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As Carol said, time is a big factor in using breasts in the crock. I personally use them all the time, but I do use a programmable crockpot. In my older crocks, I did use to get dry breasts.....but I haven't had that problem with my "new" one.
One other thing.....and I don't know exactly "why" this is, but if I'm making stew or some such with cut up breasts, I have yet to have them be dry. I don't know if it's because they're suspended in liquid or if it's because they're farther above the heating element, or what. Just one of my observations.
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I'm a follower of FlyLady, and FlyLady's sidekick is Leanne the Dinner Diva and has her own separate saving dinner website. She's nutritionist as well as super recipe/cooker/menu/crockpot/freezer meals person.
Leanne says she doesn't like doing chicken breasts in the crockpot, because they cook too fast and dry out. She only does thighs etc in crockpot.
So first of all, there is that.
Personally I DO do boneless chix in crockpot, but only on days when I just don't want to fool with cooking on stovetop or in oven. In other words, most days the whole reason, the whole purpose, of cooking in a crockpot is so that you can do something else all day long, or not even BE there all day long and come home 10 hours later, to dinner ready in the crockpot. However 8-10 hours for boneless chix is too long. 4-6 hours on low is going to be the max. Some recipes I know say different; I've had mixed results with that, so, I stick to my own 4-6 hours rule.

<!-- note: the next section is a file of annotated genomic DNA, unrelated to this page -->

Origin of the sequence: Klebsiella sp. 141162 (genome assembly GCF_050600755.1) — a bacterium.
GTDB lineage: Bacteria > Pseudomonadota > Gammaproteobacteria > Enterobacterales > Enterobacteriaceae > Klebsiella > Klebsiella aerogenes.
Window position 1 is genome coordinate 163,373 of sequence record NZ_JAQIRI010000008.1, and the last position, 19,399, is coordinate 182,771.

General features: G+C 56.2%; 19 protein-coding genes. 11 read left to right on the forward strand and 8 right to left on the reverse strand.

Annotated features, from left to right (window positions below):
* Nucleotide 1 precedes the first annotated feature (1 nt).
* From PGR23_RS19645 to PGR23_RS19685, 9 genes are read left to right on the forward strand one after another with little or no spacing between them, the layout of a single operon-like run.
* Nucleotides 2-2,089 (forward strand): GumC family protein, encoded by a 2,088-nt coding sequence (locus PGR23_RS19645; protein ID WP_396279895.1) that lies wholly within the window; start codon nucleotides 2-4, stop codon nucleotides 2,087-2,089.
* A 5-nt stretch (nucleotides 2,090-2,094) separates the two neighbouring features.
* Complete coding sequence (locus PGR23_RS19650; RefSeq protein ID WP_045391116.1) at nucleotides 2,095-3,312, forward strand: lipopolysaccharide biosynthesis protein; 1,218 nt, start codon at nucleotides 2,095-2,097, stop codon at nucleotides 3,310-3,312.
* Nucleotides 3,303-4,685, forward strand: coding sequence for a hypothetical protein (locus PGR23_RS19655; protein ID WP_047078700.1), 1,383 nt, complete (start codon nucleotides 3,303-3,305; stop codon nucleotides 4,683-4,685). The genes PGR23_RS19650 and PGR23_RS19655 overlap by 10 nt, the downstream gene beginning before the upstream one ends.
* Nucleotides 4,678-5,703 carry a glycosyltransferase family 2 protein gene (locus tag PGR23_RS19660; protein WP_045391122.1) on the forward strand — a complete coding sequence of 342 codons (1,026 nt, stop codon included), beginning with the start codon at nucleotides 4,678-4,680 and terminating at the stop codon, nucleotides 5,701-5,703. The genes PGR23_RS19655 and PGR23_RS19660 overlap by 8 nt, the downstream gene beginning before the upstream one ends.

Choose dark meat on the bone (Leanne)
Choose to cook boneless breasts less time (4-6 hrs)
Choose to put them in the crockpot while frozen solid if you need to cook them longer (i.e. while at work)
Choose to get a lamp timer from Walmart, for delayed start in cooking, so you can cook them 4-6 hrs even tho you're not there for 10 hours (practice with timer before the day you use it)
Choose to get a programmable crockpot so you can do the same without using a timer
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How long are you leaving them going for ? and are you browning them first ? if you are browning them first, then you may need to If you prick over the flesh with a fork before cooking, that may allow the cooking stock to get into the flesh and keep it moist.
When frying, we brown the meat first to seal it to keep the existing moisture inside, but you may need to reverse the process for the crockpot.
worth a try :)
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And when someone breaks our wings.....
We simply continue to fly....on a broomstick...
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We are a picky people, yes we are. We don't eat beef or pork. We eat birds plants & some seafood.
How do I keep skinless boneless chicken breasts from drying out in the crock pot? I love the idea of having dinner cooking w/ little supervision but I have major problems either finding recipes or getting it to stay moist. I never knew that you could have meat drowning in liquid and still dryer than the Sahara desert.
Edited by: FITNTRIMWANNABE at: 8/29/2009 (13:03)